There are items I have spent a year looking for to complete a set I can present on video. The McDonald’s maker sets are a good example because it took over 6 months to find all of the sets in the right condition with all of the original parts. Our Easy-Bake Oven Series was finally completed, thanks to you sending us your 1970 Super Easy Bake Oven. I still can’t find one in the original box and it has been over a year!

I would like to add that we do get a lot of retailers, manufacturers, and sales reps wanting to send us items to show on our channel. We are selective and only enter into free product relationships. We do very few, if any, brand-type deals; like other segments of YouTube which rely heavily on them to generate revenue. It is important to note that we must follow all FTC guidelines, even for receiving free items.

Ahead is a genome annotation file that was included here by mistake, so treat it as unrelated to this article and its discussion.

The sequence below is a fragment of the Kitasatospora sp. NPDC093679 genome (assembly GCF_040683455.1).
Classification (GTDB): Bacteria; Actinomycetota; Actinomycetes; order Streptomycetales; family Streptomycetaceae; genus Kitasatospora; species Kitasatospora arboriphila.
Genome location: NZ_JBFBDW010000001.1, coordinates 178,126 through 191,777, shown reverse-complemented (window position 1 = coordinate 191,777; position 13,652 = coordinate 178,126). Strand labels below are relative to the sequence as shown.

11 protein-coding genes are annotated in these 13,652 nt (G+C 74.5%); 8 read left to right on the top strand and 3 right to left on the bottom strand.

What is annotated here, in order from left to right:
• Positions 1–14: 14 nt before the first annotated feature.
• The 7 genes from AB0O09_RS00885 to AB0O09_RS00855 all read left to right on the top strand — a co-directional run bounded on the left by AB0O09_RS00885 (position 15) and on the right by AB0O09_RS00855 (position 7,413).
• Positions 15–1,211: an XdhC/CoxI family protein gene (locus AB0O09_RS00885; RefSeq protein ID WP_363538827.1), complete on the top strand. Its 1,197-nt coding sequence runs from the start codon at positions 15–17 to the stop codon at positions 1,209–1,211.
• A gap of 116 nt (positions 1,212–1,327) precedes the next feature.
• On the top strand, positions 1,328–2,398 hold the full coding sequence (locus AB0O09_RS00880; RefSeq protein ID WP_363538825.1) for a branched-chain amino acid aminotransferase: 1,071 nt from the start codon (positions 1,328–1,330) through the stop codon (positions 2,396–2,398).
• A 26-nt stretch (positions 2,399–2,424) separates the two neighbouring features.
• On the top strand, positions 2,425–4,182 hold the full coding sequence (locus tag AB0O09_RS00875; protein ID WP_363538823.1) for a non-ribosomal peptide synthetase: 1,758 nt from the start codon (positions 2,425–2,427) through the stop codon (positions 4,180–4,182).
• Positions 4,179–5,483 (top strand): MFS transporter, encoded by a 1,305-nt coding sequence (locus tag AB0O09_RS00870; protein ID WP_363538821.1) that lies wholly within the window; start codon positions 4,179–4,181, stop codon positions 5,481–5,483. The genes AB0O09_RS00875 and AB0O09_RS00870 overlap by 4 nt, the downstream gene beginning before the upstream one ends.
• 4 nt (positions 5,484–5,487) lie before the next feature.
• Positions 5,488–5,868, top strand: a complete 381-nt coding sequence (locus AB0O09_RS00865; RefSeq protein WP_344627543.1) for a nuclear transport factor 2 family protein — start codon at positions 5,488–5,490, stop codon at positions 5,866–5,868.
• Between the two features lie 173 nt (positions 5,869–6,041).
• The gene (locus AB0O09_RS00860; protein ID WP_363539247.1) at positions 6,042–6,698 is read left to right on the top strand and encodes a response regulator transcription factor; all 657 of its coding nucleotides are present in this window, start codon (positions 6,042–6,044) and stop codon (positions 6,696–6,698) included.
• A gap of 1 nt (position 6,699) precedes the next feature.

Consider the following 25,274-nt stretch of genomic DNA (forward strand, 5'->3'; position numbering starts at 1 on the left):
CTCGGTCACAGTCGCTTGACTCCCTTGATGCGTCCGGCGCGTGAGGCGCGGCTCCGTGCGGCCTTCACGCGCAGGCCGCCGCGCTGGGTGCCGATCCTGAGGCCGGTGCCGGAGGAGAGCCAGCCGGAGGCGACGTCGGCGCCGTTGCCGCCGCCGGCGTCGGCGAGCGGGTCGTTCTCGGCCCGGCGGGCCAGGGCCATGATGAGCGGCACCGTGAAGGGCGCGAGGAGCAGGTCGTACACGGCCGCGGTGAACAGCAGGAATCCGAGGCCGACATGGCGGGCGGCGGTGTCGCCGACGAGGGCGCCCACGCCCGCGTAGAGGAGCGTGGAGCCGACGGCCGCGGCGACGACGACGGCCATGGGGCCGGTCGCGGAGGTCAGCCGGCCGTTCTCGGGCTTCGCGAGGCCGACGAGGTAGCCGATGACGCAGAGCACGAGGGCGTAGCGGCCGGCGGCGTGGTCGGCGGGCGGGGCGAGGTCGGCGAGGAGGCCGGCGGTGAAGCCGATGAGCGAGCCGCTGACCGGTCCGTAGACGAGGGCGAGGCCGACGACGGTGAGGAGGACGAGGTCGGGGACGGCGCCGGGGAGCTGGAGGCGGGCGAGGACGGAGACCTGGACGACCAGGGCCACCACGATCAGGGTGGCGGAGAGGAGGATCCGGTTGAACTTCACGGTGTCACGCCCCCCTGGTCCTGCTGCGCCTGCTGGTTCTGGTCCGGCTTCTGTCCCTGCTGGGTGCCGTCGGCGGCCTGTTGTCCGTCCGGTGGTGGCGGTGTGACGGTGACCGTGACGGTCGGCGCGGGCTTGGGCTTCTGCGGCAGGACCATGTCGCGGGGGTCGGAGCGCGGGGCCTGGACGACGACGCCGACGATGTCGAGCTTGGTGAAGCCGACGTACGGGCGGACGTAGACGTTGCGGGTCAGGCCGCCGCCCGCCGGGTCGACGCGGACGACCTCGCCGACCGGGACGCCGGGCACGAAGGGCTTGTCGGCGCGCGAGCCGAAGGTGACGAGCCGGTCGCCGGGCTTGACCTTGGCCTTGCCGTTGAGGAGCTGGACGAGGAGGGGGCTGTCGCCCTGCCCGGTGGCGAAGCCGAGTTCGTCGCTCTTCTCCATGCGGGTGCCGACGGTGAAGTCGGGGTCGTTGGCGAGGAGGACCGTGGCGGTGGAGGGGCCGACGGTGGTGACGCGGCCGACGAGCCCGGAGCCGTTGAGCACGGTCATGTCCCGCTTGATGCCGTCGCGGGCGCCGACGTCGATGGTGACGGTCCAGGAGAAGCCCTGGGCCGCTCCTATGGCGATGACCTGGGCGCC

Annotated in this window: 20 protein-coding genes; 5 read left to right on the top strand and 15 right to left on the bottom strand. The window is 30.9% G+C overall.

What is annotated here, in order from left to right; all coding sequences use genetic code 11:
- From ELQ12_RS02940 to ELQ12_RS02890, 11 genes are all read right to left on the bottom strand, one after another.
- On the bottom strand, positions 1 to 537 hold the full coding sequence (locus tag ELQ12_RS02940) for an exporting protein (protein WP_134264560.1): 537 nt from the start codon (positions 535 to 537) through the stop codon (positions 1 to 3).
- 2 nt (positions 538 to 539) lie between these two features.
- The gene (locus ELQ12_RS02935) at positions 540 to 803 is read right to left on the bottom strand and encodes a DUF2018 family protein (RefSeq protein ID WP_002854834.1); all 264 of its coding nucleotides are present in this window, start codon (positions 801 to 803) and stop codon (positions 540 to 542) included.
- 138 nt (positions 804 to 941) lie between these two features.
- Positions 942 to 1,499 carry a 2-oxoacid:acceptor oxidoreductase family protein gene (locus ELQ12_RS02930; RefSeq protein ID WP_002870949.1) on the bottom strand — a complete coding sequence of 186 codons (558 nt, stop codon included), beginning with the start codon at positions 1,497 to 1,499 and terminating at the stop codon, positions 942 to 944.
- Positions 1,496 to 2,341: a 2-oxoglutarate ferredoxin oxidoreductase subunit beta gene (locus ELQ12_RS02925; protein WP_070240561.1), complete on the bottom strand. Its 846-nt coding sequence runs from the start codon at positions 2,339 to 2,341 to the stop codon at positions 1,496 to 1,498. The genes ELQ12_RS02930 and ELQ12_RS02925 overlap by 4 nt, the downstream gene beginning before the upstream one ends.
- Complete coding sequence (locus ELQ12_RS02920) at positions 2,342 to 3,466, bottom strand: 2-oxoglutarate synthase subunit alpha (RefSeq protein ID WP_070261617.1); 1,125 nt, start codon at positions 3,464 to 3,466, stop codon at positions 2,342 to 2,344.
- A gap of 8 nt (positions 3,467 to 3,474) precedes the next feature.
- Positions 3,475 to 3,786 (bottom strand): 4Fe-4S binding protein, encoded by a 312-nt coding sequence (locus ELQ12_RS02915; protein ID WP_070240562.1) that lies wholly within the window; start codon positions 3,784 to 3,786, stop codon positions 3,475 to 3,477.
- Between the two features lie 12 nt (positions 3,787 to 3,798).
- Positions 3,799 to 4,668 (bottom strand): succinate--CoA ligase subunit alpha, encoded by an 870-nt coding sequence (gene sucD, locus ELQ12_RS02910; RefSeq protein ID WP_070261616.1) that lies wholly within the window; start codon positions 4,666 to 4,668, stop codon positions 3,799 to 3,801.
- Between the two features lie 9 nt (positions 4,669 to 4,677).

The Friday Five

What’s your favorite pre-1980s toy? What’s your favorite modern toy?

That is a real tough one because I have probably handled 1,000’s of toys like that. Since I’m a long time toy collector, I have been fascinated by any toy pre-1980 and never focused on one brand or type of toy. In one sense that is good because I’m not restricted, but in another sense, it opens the door to a lot more toys! As soon as I see an original toy in the package that is older, I buy it! I know it will end up on video at some point in the near future. I bet a lot of toy collectors cringe when I open a vintage toy that has been sealed for so many years. I find it rather rewarding to be the first person to open it and explore what it does and how it works.